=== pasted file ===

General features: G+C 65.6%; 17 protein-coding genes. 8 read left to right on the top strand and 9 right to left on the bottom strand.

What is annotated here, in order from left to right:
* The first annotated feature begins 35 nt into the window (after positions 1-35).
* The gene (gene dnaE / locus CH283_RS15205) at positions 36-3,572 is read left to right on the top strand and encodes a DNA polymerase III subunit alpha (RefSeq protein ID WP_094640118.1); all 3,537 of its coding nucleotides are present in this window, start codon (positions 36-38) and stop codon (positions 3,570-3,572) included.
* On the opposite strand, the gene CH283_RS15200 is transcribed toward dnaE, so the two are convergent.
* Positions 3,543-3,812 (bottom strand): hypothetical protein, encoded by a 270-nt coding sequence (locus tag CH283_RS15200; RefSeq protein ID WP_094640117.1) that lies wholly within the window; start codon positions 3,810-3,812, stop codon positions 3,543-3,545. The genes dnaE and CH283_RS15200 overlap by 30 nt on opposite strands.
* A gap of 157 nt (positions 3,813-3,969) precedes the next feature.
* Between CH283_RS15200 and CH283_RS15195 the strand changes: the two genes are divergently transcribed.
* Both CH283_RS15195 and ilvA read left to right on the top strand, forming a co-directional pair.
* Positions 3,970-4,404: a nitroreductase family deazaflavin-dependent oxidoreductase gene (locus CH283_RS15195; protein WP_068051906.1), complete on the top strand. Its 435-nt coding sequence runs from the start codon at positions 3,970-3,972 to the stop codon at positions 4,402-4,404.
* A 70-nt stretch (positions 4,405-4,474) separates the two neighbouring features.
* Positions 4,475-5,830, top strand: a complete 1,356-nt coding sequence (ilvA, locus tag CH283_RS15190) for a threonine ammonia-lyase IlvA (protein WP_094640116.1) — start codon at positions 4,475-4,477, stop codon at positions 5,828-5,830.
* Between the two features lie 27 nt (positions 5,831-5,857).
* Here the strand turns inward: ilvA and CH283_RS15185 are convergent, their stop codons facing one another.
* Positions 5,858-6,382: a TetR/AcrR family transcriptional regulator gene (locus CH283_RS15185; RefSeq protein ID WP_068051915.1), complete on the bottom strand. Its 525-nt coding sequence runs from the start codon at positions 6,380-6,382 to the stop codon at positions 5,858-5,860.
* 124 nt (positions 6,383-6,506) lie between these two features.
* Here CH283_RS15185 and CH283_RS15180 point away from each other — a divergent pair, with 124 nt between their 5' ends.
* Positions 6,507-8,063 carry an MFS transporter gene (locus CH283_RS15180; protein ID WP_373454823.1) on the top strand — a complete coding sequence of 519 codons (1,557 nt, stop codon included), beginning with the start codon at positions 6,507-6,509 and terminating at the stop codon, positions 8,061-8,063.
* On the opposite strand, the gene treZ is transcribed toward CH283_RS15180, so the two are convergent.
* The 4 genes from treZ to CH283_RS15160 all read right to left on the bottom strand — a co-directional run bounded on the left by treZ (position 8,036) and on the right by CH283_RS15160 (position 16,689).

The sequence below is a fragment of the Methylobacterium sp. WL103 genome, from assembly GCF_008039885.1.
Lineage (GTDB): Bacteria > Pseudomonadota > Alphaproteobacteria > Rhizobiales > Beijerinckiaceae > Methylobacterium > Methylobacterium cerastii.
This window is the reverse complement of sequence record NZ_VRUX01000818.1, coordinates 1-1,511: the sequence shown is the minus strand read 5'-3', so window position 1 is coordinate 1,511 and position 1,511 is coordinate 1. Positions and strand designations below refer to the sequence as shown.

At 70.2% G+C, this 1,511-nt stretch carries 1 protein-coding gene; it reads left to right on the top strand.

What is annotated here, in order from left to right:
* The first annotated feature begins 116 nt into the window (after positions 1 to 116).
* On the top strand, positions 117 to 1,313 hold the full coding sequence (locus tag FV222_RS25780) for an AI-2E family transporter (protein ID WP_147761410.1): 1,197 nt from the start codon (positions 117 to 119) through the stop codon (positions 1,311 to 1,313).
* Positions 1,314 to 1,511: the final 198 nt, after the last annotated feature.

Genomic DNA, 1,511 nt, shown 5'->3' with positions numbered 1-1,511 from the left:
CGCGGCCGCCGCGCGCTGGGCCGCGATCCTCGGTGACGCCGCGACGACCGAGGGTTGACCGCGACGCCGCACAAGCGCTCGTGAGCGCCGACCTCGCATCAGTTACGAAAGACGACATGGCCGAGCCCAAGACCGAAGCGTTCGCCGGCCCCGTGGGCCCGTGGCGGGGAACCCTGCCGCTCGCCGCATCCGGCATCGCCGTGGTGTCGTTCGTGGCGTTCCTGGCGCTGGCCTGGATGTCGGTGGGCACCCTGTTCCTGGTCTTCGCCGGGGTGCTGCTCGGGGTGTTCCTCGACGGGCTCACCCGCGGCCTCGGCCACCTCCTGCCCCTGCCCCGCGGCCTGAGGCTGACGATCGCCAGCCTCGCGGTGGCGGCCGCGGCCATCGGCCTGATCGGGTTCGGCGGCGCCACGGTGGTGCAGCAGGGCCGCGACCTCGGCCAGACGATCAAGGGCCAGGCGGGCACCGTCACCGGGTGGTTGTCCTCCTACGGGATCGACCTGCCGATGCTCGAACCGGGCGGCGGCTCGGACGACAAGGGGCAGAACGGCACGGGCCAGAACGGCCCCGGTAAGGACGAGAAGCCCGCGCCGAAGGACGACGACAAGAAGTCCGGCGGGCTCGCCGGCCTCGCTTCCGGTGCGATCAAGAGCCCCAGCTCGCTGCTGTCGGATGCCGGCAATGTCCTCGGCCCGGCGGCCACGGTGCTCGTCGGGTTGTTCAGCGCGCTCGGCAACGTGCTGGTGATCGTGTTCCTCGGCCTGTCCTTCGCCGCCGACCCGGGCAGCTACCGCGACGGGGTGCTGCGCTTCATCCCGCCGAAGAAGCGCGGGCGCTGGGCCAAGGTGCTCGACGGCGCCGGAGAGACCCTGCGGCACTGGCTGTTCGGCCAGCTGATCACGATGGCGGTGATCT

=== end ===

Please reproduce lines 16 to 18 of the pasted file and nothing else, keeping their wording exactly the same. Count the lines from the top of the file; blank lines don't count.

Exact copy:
* 124 nt (positions 6,383-6,506) lie between these two features.
* Here CH283_RS15185 and CH283_RS15180 point away from each other — a divergent pair, with 124 nt between their 5' ends.
* Positions 6,507-8,063 carry an MFS transporter gene (locus CH283_RS15180; protein ID WP_373454823.1) on the top strand — a complete coding sequence of 519 codons (1,557 nt, stop codon included), beginning with the start codon at positions 6,507-6,509 and terminating at the stop codon, positions 8,061-8,063.